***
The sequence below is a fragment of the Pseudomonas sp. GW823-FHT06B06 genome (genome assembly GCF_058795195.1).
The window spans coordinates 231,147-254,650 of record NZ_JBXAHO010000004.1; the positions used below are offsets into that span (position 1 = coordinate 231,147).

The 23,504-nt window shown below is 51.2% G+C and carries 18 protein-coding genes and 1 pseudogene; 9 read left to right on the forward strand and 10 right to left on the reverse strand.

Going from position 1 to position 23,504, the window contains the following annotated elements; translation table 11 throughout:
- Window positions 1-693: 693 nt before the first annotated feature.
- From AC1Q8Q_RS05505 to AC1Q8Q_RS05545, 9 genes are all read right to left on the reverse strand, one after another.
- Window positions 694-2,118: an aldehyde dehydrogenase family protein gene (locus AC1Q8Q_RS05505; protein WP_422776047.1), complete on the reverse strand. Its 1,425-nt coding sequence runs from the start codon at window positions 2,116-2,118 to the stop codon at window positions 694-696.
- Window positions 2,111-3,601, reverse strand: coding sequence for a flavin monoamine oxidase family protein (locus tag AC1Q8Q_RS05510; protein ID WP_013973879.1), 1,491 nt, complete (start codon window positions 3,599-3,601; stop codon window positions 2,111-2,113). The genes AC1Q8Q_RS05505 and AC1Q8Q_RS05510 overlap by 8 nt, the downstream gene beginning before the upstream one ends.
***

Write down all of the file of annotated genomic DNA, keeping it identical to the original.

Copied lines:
The sequence below is a fragment of the Pseudomonas sp. GW823-FHT06B06 genome (genome assembly GCF_058795195.1).
The window spans coordinates 231,147-254,650 of record NZ_JBXAHO010000004.1; the positions used below are offsets into that span (position 1 = coordinate 231,147).

The 23,504-nt window shown below is 51.2% G+C and carries 18 protein-coding genes and 1 pseudogene; 9 read left to right on the forward strand and 10 right to left on the reverse strand.

Going from position 1 to position 23,504, the window contains the following annotated elements; translation table 11 throughout:
- Window positions 1-693: 693 nt before the first annotated feature.
- From AC1Q8Q_RS05505 to AC1Q8Q_RS05545, 9 genes are all read right to left on the reverse strand, one after another.
- Window positions 694-2,118: an aldehyde dehydrogenase family protein gene (locus AC1Q8Q_RS05505; protein WP_422776047.1), complete on the reverse strand. Its 1,425-nt coding sequence runs from the start codon at window positions 2,116-2,118 to the stop codon at window positions 694-696.
- Window positions 2,111-3,601, reverse strand: coding sequence for a flavin monoamine oxidase family protein (locus tag AC1Q8Q_RS05510; protein ID WP_013973879.1), 1,491 nt, complete (start codon window positions 3,599-3,601; stop codon window positions 2,111-2,113). The genes AC1Q8Q_RS05505 and AC1Q8Q_RS05510 overlap by 8 nt, the downstream gene beginning before the upstream one ends.